Finding the Host Name, IP Address or Physical Address of your machine ...

Finding the Host Name, IP Address or Physical Address of your machine …

Windows 7 Instructions:
First, click on your Start Menu and type cmd in the search box and press enter.
A black and white window will open where you will type ipconfig /all and press enter.
There is a space between the command ipconfig and the switch of /all.
Your ip address will be the IPv4 address.
Windows 10 Instructions:
Right click the windows button in the lower left of your screen.
Select command prompt from the list.
When a technician requests the IP address of your Ethernet card, the information that follows after the title of Ethernet Local Area Adapter gigabit connection. Your IP address will be the IPv4 address.
The wireless card information will follow the title of Wireless Lan adapter connection. Any description that includes the word ‘Virtual’ is not the information that is needed for creating an internet connection for you.
Command Prompt Window:
Command Prompt Window

Frequently Asked Questions about whats an ipv4 address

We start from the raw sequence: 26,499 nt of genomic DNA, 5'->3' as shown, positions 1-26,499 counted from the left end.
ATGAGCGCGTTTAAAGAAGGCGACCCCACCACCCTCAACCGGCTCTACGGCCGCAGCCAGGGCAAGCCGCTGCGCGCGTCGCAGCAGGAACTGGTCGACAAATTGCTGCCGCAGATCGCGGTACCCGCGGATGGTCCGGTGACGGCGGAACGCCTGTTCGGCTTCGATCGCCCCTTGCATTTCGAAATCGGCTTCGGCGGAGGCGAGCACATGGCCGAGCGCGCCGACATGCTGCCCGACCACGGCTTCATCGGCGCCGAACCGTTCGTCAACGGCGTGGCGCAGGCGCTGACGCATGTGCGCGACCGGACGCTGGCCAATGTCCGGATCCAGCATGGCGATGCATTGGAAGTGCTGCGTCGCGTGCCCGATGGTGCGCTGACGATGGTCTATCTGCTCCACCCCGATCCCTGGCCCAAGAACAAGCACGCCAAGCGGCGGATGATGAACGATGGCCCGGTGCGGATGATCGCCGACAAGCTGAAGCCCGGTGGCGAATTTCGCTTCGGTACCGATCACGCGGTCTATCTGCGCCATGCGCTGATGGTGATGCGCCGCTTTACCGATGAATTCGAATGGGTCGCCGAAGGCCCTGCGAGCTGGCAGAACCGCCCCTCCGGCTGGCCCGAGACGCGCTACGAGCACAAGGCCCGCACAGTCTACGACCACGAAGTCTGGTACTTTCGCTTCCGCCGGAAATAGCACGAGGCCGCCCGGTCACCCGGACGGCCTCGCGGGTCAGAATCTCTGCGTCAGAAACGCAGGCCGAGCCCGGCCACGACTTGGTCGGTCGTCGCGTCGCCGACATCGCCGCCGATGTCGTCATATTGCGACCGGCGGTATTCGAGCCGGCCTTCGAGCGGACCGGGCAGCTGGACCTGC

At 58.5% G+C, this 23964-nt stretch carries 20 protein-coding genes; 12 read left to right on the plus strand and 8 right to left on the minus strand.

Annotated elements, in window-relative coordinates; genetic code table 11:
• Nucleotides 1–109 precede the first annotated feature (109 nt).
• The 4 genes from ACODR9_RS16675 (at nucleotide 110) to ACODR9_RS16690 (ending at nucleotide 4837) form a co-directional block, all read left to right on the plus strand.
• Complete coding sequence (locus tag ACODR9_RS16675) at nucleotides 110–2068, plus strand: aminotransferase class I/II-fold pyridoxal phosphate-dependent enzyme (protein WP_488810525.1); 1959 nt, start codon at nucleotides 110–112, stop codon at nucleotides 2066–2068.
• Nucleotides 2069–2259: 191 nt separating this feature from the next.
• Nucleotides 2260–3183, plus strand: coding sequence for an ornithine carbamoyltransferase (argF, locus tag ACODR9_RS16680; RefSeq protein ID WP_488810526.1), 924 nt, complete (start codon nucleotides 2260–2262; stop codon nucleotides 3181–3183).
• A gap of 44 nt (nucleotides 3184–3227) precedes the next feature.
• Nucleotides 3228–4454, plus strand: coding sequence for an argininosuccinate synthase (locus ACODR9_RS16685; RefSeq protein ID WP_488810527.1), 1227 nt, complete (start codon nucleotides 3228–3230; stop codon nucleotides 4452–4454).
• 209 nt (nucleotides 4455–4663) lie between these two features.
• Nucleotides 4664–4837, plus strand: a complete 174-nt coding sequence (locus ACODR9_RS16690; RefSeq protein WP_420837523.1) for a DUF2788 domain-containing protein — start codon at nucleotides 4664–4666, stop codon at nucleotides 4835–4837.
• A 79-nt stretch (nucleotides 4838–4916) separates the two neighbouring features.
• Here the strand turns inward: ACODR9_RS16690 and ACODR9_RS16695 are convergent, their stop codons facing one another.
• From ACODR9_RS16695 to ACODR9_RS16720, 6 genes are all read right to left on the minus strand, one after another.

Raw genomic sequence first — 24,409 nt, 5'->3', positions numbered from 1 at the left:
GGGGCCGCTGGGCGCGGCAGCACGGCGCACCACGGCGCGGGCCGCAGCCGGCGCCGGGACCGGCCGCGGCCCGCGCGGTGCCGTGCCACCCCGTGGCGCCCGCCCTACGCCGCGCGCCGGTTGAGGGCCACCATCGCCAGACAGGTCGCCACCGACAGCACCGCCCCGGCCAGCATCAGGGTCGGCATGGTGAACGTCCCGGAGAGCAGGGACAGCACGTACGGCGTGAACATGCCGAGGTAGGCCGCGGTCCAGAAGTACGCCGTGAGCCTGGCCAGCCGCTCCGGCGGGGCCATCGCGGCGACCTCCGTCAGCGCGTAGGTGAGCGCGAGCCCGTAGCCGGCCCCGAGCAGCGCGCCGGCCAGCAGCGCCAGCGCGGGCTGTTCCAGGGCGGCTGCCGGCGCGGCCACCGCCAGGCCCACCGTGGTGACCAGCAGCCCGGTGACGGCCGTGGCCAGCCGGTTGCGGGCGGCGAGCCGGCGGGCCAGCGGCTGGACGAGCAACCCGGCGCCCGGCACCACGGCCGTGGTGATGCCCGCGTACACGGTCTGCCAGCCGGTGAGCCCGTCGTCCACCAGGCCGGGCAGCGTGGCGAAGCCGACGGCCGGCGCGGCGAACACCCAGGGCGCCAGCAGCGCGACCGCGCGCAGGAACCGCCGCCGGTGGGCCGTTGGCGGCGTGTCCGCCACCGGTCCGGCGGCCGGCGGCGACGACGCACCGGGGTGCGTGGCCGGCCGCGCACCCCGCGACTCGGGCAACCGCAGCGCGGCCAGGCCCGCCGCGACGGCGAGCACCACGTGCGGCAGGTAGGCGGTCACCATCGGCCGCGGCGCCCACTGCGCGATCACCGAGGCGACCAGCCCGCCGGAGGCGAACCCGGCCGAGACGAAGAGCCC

What is IPv4 address?

The IPv4 address is a 32-bit number that uniquely identifies a network interface on a machine. An IPv4 address is typically written in decimal digits, formatted as four 8-bit fields that are separated by periods. Each 8-bit field represents a byte of the IPv4 address.

How do I find my IPv4 address?

First, click on your Start Menu and type cmd in the search box and press enter. A black and white window will open where you will type ipconfig /all and press enter. There is a space between the command ipconfig and the switch of /all. Your ip address will be the IPv4 address.

Is the IPv4 address the same as the IP address?

Internet Protocol version 4 (IPv4) defines an IP address as a 32-bit number. However, because of the growth of the Internet and the depletion of available IPv4 addresses, a new version of IP (IPv6), using 128 bits for the IP address, was standardized in 1998.